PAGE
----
Heather Slinn is a PhD candidate at the University of Guelph and originally from Ottawa, Ontario, Canada. She is currently working in the labs of Drs. Jonathan Newman and Lee Dyer. Her current project focuses on understanding the natural history of the interactions between plants and their seed dispersers which are critical for terrestrial communities. Seed dispersers can have profound impacts on plant fitness and plant community composition by transporting seeds away from parent plants to maximize offspring success or providing the necessary conditions to trigger germination through scarification. However, it is not known how passage through dispersers’ guts affect seed fungal communities. Ecological filters that alter fungal community assemblages can affect plant fitness by providing chemical defense against antagonists and increasing germination. For instance, chemically mediated mutualistic interactions, where fungi and associated defensive compounds are passed from parent to offspring through the seed coat, have been well documented in temperate systems (e.g., this occurs in cool season grasses). In the tropics, much less is understood about these interactions. Heather’s research seeks to identify changes to the seed fungal community of Piper sancti-felicis (Piperaceae) after passage through bat guts. Piper is the same plant genus that the common spice, black pepper comes from. Her research evaluates the antifungal properties of an important class of secondary metabolites (alkenylphenols). This is extracted from fruit to assess whether is acts as a filter for fungal colonization prior to dispersal.

When she finishes her PhD, Heather would like to continue her work as a postdoc investigating fungal mediated interactions in Piper. She is hoping to graduate in 2 years.

What is your favorite fungus and why?

Cordyceps because it is awesome at infecting the brains of arthropods and manipulating behavior.

What is your favorite fact/thing about fungi?

Fungi make an extraordinary diversity of secondary metabolites that play all sorts of important ecological functions, but also serve critical roles in pharmacy (e.g. taxol) and other biotechnology. We understand such a small percentage of this diversity, there is huge application potential.

Who is your mycology role model?

I don’t have a single role model, but there are many women that I admire. Posy Busby at Oregon State, Betsy Arnold at the University of Arizona and Sue Hartley at York University in the UK. I met Sue at ESA a couple of years ago when I was giving a poster presentation on plant-insect interactions. She asked me what I was thinking about doing next, and I told her about my new work on fungi in Piper. Her eyes lit up in excitement and I looked down at her name tag and I got really excited because I hadn’t recognized her.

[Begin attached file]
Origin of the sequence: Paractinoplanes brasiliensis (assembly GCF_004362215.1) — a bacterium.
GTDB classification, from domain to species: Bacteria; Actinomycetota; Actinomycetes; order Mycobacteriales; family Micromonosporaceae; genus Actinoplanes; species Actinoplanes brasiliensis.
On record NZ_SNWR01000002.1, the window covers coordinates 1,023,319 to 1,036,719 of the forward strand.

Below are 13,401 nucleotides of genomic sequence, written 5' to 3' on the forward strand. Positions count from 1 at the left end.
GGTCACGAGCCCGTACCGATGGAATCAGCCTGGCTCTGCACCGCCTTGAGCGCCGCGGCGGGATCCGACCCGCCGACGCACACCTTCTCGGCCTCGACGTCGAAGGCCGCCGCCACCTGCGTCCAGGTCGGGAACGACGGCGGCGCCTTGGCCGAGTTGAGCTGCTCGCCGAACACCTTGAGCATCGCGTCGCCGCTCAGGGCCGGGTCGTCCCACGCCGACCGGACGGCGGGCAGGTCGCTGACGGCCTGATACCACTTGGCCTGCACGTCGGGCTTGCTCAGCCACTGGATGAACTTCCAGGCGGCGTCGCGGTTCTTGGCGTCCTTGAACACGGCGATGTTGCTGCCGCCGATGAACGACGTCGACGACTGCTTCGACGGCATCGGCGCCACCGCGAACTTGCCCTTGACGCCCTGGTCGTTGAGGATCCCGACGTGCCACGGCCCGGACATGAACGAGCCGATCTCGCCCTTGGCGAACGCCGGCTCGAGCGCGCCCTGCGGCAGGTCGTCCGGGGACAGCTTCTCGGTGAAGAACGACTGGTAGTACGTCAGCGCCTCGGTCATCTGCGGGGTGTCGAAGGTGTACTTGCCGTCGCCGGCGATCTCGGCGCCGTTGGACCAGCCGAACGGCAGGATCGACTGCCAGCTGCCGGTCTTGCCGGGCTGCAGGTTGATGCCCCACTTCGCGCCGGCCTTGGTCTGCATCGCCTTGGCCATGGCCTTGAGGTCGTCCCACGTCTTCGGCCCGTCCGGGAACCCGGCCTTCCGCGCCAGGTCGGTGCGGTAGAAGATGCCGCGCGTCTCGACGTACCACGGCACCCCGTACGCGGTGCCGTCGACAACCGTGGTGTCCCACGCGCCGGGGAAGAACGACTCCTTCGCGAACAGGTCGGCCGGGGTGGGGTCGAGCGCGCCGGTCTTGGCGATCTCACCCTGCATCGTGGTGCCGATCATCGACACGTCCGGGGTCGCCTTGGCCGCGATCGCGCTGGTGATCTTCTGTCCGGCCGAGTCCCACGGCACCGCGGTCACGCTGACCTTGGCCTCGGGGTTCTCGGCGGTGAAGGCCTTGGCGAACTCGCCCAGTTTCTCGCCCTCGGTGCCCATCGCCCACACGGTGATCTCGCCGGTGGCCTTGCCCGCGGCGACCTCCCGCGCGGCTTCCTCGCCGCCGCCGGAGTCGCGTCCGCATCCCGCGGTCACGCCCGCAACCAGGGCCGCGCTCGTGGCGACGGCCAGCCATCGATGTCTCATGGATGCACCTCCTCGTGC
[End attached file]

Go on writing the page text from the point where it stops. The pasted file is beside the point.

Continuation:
Any great stories from field work?

I nearly set La Selva Biological Station on fire once. Faulty drying oven. I’m still not sure who put that fire out. There is no alarm system. I also found a juvenile Terciopelo in my room. They are one of the most venomous vipers in Latin America. I repeated that story to tourists at the station. They looked terrified.

What do you like to do in your free time? What are your hobbies?

Running, biking, reading, working on my Spanish, joking around as much as possible and drinking wine (Malbec is my favorite).

What are you passionate about?

I am passionate about promoting and supporting minorities in STEM. If you’d like to follow me for this, my handle is @h_slinn.

December student spotlight:

img_1048 - jacob golan

Jacob Golan is a PhD candidate at the University of Wisconsin-Madison, originally from Long Island, NY. He is currently working in the lab of Dr. Anne Pringle, where his research focuses on how fungi move – from across landscapes to across continents. He approaches questions regarding dispersal from a biophysical, genetic, genomic, and ecological perspective in order to better understand fungal biogeography and population dynamics. He is also interested in the intersection of microbial biology and intellectual property rights. During his time as a graduate student, Jacob has received several awards, including the NSF GRFP and the Chateaubriand Fellowship in Science, Technology, Engineering, Mathematics & Biology-Health (STEM). After completing his PhD, Jacob would like to go to law school and eventually work in legal academia on the intersection of microbial biotechnology and intellectual property rights